- The branch of science that deals with the composition and constitution of substances and the changes that they undergo as a consequence of alterations in the constitution of their molecules.
- (as a modifier) Relating to or using chemistry.
a chemistry lesson
- An application of chemical theory and method to a particular substance.
the chemistry of iron; the chemistry of indigo
- A treatise on chemistry.
- (informal) the mutual attraction between two people; rapport
- The Nuttall Encyclopedia
Chem"is*try (k&ebreve;m"&ibreve;s*tr&ybreve;; 277),
n. [From Chemist. See Alchemy.]
1. That branch of science which treats of
the composition of substances, and of the changes which they
undergo in consequence of alterations in the constitution of the
molecules, which depend upon variations of the number, kind, or
mode of arrangement, of the constituent atoms. These atoms are
not assumed to be indivisible, but merely the finest grade of
subdivision hitherto attained. Chemistry deals with the changes
in the composition and constitution of molecules. See
&fist; Historically, chemistry is an outgrowth of alchemy (or
alchemistry), with which it was anciently identified.
2. An application of chemical theory and
method to the consideration of some particular subject; as, the
chemistry of iron; the chemistry of
3. A treatise on chemistry.
&fist; This word and its derivatives were formerly written
with y, and sometimes with i, instead of e, in the
first syllable, chymistry, chymist,
chymical, etc., or chimistry, chimist,
chimical, etc.; and the pronunciation was conformed to the
Inorganic chemistry, that which treats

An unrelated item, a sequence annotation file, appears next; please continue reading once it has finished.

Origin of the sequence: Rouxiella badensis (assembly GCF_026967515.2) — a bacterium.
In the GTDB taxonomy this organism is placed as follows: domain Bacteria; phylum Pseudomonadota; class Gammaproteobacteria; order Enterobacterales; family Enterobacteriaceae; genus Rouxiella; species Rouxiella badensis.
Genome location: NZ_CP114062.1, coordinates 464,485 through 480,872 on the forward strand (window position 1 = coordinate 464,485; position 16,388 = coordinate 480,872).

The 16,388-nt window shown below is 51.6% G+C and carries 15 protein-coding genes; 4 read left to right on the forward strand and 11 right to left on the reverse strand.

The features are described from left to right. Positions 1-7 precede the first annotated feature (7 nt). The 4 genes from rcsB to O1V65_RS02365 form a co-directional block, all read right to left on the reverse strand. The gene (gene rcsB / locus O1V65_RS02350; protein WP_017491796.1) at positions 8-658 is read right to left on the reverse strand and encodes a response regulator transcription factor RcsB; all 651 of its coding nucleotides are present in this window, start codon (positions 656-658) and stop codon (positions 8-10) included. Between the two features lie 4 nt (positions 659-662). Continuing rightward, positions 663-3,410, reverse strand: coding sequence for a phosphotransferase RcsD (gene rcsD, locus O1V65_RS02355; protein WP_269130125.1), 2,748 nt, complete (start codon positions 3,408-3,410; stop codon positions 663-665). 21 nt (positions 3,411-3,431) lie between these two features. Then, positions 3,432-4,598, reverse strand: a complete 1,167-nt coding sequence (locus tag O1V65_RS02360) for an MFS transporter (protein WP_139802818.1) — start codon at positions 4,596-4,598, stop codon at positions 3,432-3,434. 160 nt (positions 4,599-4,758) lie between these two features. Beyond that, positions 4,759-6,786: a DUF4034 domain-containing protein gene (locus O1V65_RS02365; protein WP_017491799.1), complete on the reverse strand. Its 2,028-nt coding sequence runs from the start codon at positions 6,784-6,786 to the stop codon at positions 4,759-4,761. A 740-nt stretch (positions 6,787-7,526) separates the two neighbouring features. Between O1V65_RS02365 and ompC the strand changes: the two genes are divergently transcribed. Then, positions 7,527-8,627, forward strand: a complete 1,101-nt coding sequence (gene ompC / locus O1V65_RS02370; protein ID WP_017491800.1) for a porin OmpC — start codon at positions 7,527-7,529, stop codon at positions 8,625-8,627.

of inorganic or mineral substances. -- Organic
chemistry, that which treats of the substances
which form the structure of organized beings and their products,
whether animal or vegetable; -- called also chemistry of the
carbon compounds. There is no fundamental difference between
organic and inorganic chemistry. -- Physiological
chemistry, the chemistry of the organs and tissues
of the body, and of the various physiological processes incident
to life. -- Practical chemistry, or
Applied chemistry, that which treats of the
modes of manufacturing the products of chemistry that are useful
in the arts, of their applications to economical purposes, and of
the conditions essential to their best use. -- Pure
chemistry, the consideration of the facts and
theories of chemistry in their purely scientific relations,
without necessary reference to their practical applications or
- Webster's Unabridged Dictionary (1913)
Chemistry, the science that treats of elementary bodies and their
combinations: inorganic, relating to physical compounds; organic,
relating to vegetable and animal compounds.
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